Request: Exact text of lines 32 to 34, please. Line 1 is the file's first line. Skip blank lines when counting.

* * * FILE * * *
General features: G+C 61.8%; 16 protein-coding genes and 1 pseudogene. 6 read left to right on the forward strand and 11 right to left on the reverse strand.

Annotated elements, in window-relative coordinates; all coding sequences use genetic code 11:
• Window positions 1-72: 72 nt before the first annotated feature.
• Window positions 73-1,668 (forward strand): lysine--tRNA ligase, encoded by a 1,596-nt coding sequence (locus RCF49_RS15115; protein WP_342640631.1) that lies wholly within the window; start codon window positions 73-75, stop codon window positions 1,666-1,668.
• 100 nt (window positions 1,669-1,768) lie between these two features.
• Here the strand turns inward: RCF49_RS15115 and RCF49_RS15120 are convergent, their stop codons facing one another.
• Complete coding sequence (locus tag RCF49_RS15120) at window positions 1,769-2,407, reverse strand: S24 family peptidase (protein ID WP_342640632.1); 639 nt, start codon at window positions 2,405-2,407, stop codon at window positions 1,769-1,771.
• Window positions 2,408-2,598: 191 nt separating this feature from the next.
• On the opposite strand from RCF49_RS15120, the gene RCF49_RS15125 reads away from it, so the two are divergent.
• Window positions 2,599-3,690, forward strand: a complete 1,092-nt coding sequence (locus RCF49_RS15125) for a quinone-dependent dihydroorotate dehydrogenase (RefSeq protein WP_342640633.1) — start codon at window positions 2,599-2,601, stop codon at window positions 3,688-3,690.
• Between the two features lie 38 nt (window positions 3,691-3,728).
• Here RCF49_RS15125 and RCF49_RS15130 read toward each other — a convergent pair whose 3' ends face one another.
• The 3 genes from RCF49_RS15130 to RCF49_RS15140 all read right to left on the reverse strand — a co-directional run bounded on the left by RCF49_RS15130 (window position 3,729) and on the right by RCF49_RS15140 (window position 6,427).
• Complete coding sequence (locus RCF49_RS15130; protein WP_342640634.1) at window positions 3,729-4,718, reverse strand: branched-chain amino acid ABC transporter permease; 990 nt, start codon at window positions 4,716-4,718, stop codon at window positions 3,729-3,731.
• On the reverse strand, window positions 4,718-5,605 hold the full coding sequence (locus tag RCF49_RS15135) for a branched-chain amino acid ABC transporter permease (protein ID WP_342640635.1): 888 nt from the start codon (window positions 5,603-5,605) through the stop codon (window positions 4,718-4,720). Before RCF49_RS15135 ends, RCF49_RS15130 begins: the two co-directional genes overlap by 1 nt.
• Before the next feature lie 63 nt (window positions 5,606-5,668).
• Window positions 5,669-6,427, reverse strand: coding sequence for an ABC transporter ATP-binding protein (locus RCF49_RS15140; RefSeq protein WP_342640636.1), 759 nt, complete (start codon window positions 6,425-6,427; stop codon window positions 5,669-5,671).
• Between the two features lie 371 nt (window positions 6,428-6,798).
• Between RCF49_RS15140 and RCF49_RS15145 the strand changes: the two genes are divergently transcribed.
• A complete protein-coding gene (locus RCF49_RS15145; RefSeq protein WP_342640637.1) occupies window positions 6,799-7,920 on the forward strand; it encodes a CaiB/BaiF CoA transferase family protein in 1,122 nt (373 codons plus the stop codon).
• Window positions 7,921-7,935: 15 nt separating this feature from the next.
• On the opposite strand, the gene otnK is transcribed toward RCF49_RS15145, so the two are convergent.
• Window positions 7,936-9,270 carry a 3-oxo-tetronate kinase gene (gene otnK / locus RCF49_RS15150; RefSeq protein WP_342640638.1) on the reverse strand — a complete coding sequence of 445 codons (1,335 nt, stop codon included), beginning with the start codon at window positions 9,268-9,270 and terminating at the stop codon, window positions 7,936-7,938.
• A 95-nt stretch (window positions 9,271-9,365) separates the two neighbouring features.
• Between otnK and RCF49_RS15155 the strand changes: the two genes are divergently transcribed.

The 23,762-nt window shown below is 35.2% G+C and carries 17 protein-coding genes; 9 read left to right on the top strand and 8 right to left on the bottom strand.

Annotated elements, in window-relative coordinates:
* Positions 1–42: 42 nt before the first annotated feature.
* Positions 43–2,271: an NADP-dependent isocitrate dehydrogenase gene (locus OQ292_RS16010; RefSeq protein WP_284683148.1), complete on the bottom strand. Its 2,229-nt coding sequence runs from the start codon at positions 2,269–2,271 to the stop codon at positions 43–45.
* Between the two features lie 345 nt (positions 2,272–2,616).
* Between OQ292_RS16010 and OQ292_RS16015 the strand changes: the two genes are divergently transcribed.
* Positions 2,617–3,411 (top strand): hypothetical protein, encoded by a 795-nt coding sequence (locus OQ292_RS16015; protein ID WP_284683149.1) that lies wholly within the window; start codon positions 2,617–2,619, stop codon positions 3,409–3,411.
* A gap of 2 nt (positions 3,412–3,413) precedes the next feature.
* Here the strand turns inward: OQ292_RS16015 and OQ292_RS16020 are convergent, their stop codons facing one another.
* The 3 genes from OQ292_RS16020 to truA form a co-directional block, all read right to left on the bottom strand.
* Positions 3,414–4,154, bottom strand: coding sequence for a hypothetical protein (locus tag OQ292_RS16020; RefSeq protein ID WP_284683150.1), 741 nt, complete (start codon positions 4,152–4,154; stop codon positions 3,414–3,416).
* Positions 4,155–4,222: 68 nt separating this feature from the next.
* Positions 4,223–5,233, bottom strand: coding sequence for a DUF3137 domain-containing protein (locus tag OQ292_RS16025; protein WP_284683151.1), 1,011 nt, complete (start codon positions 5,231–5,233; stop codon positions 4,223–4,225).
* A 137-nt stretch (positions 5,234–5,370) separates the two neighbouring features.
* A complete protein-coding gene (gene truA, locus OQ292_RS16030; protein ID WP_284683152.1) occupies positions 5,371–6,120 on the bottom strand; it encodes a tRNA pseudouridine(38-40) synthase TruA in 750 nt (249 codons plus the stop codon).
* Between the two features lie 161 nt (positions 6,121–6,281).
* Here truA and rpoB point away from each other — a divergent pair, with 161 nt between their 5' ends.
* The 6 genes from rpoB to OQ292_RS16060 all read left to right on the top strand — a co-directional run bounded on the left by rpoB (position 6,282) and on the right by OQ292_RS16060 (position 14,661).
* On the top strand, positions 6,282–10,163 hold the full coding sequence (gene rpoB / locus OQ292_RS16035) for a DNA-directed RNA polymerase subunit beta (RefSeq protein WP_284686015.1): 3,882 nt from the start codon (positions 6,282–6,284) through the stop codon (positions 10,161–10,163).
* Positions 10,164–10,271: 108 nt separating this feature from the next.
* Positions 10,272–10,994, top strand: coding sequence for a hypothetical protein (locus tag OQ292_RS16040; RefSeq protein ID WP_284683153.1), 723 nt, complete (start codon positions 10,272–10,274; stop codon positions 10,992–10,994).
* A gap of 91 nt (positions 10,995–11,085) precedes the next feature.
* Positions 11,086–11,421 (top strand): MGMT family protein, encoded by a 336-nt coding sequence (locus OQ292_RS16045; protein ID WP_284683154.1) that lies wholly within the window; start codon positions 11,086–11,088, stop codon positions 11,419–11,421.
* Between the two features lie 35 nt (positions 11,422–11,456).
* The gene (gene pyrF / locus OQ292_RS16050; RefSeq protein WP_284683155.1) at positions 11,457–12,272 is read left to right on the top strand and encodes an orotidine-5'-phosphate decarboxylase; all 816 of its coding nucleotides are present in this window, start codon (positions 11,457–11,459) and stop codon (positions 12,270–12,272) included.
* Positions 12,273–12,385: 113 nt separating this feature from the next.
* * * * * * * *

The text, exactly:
* Positions 2,617–3,411 (top strand): hypothetical protein, encoded by a 795-nt coding sequence (locus OQ292_RS16015; protein ID WP_284683149.1) that lies wholly within the window; start codon positions 2,617–2,619, stop codon positions 3,409–3,411.
* A gap of 2 nt (positions 3,412–3,413) precedes the next feature.
* Here the strand turns inward: OQ292_RS16015 and OQ292_RS16020 are convergent, their stop codons facing one another.